Youth have ‘prophetic’ role in shaping new economy, Assisi archbishop says

ROME – Archbishop Domenico Sorrentino, whose diocese of Assisi will receive Pope Francis at an event this weekend with a thousand young people to discuss transforming the world economy, described the discussion as “prophetic” and in line with the vision of the city’s most famous blessed saints.

Speak with coreSorrentino hailed the Pope’s decision to hold a conference on the economy in Assisi as “a prophetic decision”.

Assisi, he said, was appropriate because in the city, the pope’s namesake, St. Francis of Assisi, walked through the door of the bishop’s residence and “did rid himself of all earthly goods… he threw away all earthly goods in order not to do the.” rejecting economics, but rejecting bad economics.”

According to Sorrentino, following the example of Francis of Assisi, the economy must be transformed into one that “is an economy of gifts, and not only of interest and profit; an economy that must be a human economy, centered on men and women, the human person; an economy that has to be not just an economy for the poor, but with the poor, i.e. a participatory economy.”

“It is so obvious that the economy in the world has many problems. It doesn’t work for many millions of people who are being robbed of their dignity, the most important realities for a decent life,” Sorrentino said, saying this is not just a problem for the church but “for humanity. ”

“We have to face this problem, tackle it,” he said.

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Two years ago, Pope Francis announced plans to travel to Assisi for a major event entitled “The Economy of Francis” that would bring together young economists, entrepreneurs and change-makers from around the world to discuss the formation of a more just and fraternal to discuss economy.

This gathering has been postponed due to the coronavirus pandemic, forcing participants to conduct discussions and work sessions online in preparation for the face-to-face gathering that will take place this week, September 22-24 in Assisi, attended by around 1,000 people have young people from over 100 countries around the world.

Pope Francis will travel to Assisi on Saturday for the final day of the event, where he will deliver a speech and sign a pact with the young participants to build a new, fairer economy.

During the three-day event, attendees will take part in workshops and “theme villages” aimed at sharing ideas and experiences gathered over the past two years, and they will also have the opportunity to meet leading international figures such as Vandana Shiva and Jeffrey Sachs to meet Kate Raworth, Gael Guraud, Sabina Alkire, Helen Alford, Vilson Groh and Stefano Zamagni.

In his interview with coreSorrentino said the event will provide an impetus for “a new economy,” one freed from the injustices that harm the poor and vulnerable and the environment.

He noted how Saint Francis of Assisi symbolically stripped off his clothes and assumed a life of poverty in a room in what is now known as the Episcopal Residence of Assisi Sala della Spoliazione.

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The archdiocese recently unearthed the original door through which St. Francis entered the bishop’s residence 800 years ago.

“So we have the opportunity to introduce young people to this place that is so inspiring and to tell them to come here and have the courage to walk through this door like Francis did,” said Sorrentino.

When Pope Francis first visited the city after his election in 2013, he said that like St Francis, the Church too needs to “shed” attitudes of worldliness, arrogance, vanity and pride.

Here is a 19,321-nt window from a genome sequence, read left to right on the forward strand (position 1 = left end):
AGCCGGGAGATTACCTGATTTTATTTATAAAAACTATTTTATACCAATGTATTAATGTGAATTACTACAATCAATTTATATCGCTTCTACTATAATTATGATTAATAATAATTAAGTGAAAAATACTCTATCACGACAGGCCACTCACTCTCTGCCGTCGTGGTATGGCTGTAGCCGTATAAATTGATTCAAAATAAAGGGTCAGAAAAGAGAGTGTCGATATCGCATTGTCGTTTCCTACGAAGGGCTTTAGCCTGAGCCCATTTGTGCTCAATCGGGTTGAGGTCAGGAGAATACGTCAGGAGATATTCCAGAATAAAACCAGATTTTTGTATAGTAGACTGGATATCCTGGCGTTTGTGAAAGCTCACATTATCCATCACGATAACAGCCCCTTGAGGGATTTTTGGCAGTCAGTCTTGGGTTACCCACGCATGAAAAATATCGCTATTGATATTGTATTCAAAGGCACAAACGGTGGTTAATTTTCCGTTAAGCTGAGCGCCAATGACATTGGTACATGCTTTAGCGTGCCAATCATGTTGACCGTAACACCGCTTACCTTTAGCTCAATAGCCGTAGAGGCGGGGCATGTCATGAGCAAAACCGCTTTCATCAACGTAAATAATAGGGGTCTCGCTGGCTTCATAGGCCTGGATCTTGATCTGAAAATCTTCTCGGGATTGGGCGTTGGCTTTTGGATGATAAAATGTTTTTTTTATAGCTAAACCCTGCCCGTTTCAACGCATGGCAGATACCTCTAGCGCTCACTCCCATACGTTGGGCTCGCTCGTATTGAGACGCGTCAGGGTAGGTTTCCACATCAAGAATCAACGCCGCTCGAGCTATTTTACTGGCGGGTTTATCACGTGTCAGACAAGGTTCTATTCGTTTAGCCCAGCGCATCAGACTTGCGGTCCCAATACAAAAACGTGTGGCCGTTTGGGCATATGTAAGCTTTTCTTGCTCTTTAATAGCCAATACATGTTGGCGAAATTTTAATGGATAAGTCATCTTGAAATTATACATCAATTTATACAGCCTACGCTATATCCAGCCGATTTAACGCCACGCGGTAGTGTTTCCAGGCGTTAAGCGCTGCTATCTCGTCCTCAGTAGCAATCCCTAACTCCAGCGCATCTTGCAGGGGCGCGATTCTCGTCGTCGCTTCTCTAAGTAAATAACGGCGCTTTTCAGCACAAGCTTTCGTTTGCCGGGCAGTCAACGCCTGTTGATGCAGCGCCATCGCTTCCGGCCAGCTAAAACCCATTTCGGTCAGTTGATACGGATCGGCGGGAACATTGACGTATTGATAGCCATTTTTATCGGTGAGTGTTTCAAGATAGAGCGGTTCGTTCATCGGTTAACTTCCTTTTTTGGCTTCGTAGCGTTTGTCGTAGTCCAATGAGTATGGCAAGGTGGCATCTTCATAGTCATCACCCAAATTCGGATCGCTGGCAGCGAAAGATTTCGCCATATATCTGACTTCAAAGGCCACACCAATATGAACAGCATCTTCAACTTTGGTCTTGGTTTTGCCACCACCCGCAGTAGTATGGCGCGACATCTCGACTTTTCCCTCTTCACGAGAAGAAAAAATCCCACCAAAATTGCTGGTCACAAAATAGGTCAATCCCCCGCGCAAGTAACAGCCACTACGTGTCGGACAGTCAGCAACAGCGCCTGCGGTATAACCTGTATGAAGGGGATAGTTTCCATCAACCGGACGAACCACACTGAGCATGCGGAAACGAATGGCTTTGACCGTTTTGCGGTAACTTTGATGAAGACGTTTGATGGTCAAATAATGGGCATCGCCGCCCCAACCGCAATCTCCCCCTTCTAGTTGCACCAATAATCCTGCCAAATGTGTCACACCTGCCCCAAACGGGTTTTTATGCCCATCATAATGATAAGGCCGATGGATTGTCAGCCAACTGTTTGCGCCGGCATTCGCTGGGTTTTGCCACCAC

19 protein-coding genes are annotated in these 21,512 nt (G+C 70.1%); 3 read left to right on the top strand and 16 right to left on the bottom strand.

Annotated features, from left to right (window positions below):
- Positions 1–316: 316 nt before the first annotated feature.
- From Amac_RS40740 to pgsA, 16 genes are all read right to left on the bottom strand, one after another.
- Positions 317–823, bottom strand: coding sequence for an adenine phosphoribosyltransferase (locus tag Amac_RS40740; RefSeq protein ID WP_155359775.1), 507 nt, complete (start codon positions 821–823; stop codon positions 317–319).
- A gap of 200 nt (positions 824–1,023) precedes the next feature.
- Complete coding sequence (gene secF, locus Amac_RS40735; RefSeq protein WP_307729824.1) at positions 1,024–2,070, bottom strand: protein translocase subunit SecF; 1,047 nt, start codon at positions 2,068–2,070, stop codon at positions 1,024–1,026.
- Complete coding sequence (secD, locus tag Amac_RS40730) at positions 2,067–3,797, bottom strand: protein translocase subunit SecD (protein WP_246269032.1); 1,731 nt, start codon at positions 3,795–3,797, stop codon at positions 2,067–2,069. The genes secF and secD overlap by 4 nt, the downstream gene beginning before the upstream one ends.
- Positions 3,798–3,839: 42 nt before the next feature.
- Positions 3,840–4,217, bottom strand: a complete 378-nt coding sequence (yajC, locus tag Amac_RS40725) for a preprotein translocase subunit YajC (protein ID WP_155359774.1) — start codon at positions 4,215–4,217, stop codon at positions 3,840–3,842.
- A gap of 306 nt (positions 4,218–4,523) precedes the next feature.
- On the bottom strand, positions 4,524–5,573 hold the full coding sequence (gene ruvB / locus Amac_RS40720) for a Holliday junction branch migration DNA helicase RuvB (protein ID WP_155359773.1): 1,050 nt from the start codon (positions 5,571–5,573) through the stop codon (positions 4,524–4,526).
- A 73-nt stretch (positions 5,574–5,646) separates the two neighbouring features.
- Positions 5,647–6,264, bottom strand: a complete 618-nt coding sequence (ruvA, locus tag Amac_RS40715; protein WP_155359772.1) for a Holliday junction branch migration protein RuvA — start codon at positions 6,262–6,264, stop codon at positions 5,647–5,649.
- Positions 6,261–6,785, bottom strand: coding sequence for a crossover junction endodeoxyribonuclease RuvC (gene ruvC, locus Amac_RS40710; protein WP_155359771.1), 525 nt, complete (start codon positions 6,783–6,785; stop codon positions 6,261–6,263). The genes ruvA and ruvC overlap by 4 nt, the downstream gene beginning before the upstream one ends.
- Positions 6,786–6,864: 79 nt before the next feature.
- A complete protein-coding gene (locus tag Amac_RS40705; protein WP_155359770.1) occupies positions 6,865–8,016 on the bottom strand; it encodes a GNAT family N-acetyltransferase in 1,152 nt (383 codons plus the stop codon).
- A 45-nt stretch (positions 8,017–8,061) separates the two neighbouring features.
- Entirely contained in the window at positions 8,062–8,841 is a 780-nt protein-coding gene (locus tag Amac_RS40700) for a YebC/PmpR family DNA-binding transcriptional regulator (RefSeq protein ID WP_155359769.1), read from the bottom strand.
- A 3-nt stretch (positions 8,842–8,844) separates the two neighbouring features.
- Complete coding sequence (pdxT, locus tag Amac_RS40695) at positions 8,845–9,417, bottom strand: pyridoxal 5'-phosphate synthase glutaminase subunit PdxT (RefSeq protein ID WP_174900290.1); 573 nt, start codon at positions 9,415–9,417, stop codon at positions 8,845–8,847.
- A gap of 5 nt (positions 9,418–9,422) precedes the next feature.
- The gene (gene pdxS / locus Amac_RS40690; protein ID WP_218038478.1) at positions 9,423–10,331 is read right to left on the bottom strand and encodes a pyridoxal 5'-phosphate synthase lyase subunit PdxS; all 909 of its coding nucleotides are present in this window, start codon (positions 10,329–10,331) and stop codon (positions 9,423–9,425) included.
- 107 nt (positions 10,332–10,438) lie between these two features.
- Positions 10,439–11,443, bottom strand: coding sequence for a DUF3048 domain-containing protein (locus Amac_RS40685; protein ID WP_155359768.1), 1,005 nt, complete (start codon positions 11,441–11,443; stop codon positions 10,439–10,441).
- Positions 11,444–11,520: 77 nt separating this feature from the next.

Nine years later, with a newly unveiled door, the city of Assisi is ready to “strip down” again and rid the global economy of unsustainable habits that are harmful to both people and the environment, Sorrentino said.

“We’re used to a lifestyle that doesn’t work. We’re used to having too many things and using too many things that don’t really matter,” he said, saying, “We have to learn a new lifestyle that respects the environment.”

The world is also currently facing an energy crisis, so “we have to do something, it’s very important to change our lifestyle,” said Sorrentino, arguing that this is not just a political or economic problem, but rather a problem “for everyone “. .”

He also said companies need to get rid of a mentality that “looks only at their profit” and “we need to have a new perspective where the environment and the poor, human dignity, are at the heart of a company’s path of thinking.”

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Labor and trade markets also need to be rethought, he said. Everyone can contribute to this change by asking themselves questions like: “How was the thing I’m buying made? Did the people who made this product respect the environment? Did they respect the people?”

“If we are aware of this, we can make good decisions and also align production and trade, because production and trade depend on our choices,” said Sorrentino, arguing that in this regard “we have many things to do” and ” move out.”

Young people have a privileged role to play and “their enthusiasm can make a difference,” he said, expressing hope that attendees will nurture and grow the network they have built at the event and in the years leading up to the face-to-face meeting will collect.

“With the grace of God and with this great inspirational message from St. Francis and also the encouragement from Pope Francis, they will do great work in the field of economics,” he said. “These are, let’s not forget, young economists. They’re not just people, they’re economists, so they have a future, and a future built together can really be a great future.”

Follow Elise Ann Allen on Twitter: @eliseannallen

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